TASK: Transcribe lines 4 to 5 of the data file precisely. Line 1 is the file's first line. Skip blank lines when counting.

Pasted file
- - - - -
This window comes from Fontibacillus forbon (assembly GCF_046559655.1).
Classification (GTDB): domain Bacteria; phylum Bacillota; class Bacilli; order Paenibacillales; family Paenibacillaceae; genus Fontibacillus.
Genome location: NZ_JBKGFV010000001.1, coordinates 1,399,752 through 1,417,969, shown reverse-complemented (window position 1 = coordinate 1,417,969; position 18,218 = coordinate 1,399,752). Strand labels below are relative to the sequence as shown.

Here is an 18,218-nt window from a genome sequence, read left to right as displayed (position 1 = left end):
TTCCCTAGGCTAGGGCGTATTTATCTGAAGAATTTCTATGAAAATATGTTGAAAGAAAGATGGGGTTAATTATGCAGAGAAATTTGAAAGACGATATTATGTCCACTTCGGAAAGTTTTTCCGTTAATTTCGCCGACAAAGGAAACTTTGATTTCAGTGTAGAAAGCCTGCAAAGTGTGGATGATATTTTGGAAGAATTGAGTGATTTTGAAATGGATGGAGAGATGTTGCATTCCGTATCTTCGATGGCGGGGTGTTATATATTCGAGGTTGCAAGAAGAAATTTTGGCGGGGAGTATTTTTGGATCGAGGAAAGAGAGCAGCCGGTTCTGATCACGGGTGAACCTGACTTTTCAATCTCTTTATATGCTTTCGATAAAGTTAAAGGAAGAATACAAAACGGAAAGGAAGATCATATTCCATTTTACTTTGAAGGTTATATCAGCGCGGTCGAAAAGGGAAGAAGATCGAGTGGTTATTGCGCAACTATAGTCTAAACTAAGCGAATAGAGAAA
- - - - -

Here is an 18,218-nt window from a genome sequence, read left to right as displayed (position 1 = left end):
TTCCCTAGGCTAGGGCGTATTTATCTGAAGAATTTCTATGAAAATATGTTGAAAGAAAGATGGGGTTAATTATGCAGAGAAATTTGAAAGACGATATTATGTCCACTTCGGAAAGTTTTTCCGTTAATTTCGCCGACAAAGGAAACTTTGATTTCAGTGTAGAAAGCCTGCAAAGTGTGGATGATATTTTGGAAGAATTGAGTGATTTTGAAATGGATGGAGAGATGTTGCATTCCGTATCTTCGATGGCGGGGTGTTATATATTCGAGGTTGCAAGAAGAAATTTTGGCGGGGAGTATTTTTGGATCGAGGAAAGAGAGCAGCCGGTTCTGATCACGGGTGAACCTGACTTTTCAATCTCTTTATATGCTTTCGATAAAGTTAAAGGAAGAATACAAAACGGAAAGGAAGATCATATTCCATTTTACTTTGAAGGTTATATCAGCGCGGTCGAAAAGGGAAGAAGATCGAGTGGTTATTGCGCAACTATAGTCTAAACTAAGCGAATAGAGAAA